By Grace Obike
Are you ready to embark on a transformative journey in journalism? Imagine having the ability to weave powerful narratives that are compelling and backed by robust data. That’s the world I’ve discovered through my journalistic odyssey – a world where data isn’t just a tool but a state of mind.
Throughout my career, I’ve encountered my fair share of challenges. One of the most daunting hurdles l faced as a Fellow was the need for more timely, accurate data. For instance, when I delved into the impact of the COVID-19 pandemic on food access in Nigeria, I hit a roadblock. The official data from the Nigeria Bureau of Statistics didn’t provide real-time market prices, hindering my quest for authentic information.
However, I refused to be deterred. Armed with determination, I embarked on a quest that took me to over ten markets and countless conversations with wholesalers, retailers, and consumers. The result? A mosaic of anecdotal insights that painted a vivid picture of the real-world impact. I got an insight into Nigerians’ actual prices for foodstuffs such as rice and other daily food needs.
The Art of Data Storytelling
Equipped with the skills I honed during my Fellowship, I embarked on my data-driven storytelling journey. I began by formulating my story hypotheses, meticulously sourcing data, and referencing academic research to quantify or measure the extent of the problem and prove or disprove my point. I also referenced academic and research articles to understand how the pandemic has affected food production, access and availability.
The AWJP data analyst was instrumental in procuring historical price data and agricultural yield statistics, funds allocated for the import of popular foods such as rice, which, when combined with my on-ground observations and interviews, enriched my narratives.
Only some stories demand data, and time constraints can be challenging. But I’ve learned that timely and well-sourced data can elevate your articles to new heights.
Not all the stories l do will need data, and l may not have the time to use data on all my stories during my daily beat. However, l have been incorporating data (when it is timely and well-sourced) in my articles to improve them.
The Key to Success: Know Your Sources
In journalism, knowing your sources is paramount. It’s the same when it comes to data. When starting a new beat, my first task is identifying the essential datasets that l should be “talking to.” Just as l meet with human sources, l find and understand my data sources. It’s a conversation that can yield invaluable insights.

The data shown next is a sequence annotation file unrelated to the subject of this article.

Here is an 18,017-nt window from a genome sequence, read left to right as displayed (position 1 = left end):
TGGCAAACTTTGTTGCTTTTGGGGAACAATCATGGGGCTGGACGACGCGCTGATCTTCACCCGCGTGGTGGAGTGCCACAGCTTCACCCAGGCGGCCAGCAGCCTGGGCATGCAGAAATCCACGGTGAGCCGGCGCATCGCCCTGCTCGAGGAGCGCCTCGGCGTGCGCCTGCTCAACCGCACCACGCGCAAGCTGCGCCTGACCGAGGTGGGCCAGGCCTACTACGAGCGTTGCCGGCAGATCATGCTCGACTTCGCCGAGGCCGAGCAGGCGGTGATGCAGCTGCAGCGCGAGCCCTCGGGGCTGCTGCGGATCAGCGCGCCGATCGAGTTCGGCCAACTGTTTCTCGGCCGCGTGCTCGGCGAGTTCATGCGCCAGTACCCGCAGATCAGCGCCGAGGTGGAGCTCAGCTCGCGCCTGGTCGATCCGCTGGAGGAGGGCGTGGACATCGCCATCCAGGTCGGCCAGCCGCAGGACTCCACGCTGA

Embracing the Data State of Mind
I am a recent convert to the “data state of mind.” Learning how to navigate a spreadsheet and viewing data as a regular source, not an exception, has made all the difference. Paired with basic Excel training, it’s been a recipe for success. I have learned to find, analyse, visualise and interrogate data in my spare time. This has helped my storytelling immensely. And just as my editors want me to meet and maintain contacts with important human sources, l am also taking time to ‘have a coffee’ with my data sources, too! Thinking about data as a source instead of something unique or different has opened my mind to new storytelling possibilities.
My first data-driven story
Despite the challenges, I conducted interviews, leveraged data from various agencies, and engaged with experts extensively for my report on What Nigerians Think of the COVID-19 Vaccines. I tapped into the frequently updated data from the NCDC. With AWJP’s support, I crafted and distributed a survey to gauge public sentiment on the COVID-19 vaccine. The survey results added depth to the story, shedding light on vaccine hesitancy in Nigeria.
Aspiring journalists, take heed: embrace a “data state of mind.” Seek out essential datasets, learn to find, analyse, and visualise data, and even “have a coffee” with your data sources. Your storytelling prowess will soar, and editors will appreciate your ability to blend human and data-driven narratives seamlessly.
Are you ready to make data your ally in the world of journalism? Join me on this incredible journey, where stories are no longer just tales but narratives powered by data.
Using data regularly for stories has a lot of perks beyond just the good stories that it helps you produce. Data can be great at helping you find the people who will bring your trend story to life or the places you need to go for interviews and photos. Some simple data has helped me go beyond the press releases that government agencies regularly send to the newsroom. But the most important thing l have learned so far on this journey is that human sources are now realising that l am the kind of journalist who is willing to be fair and thorough as l do not just settle for one good quote.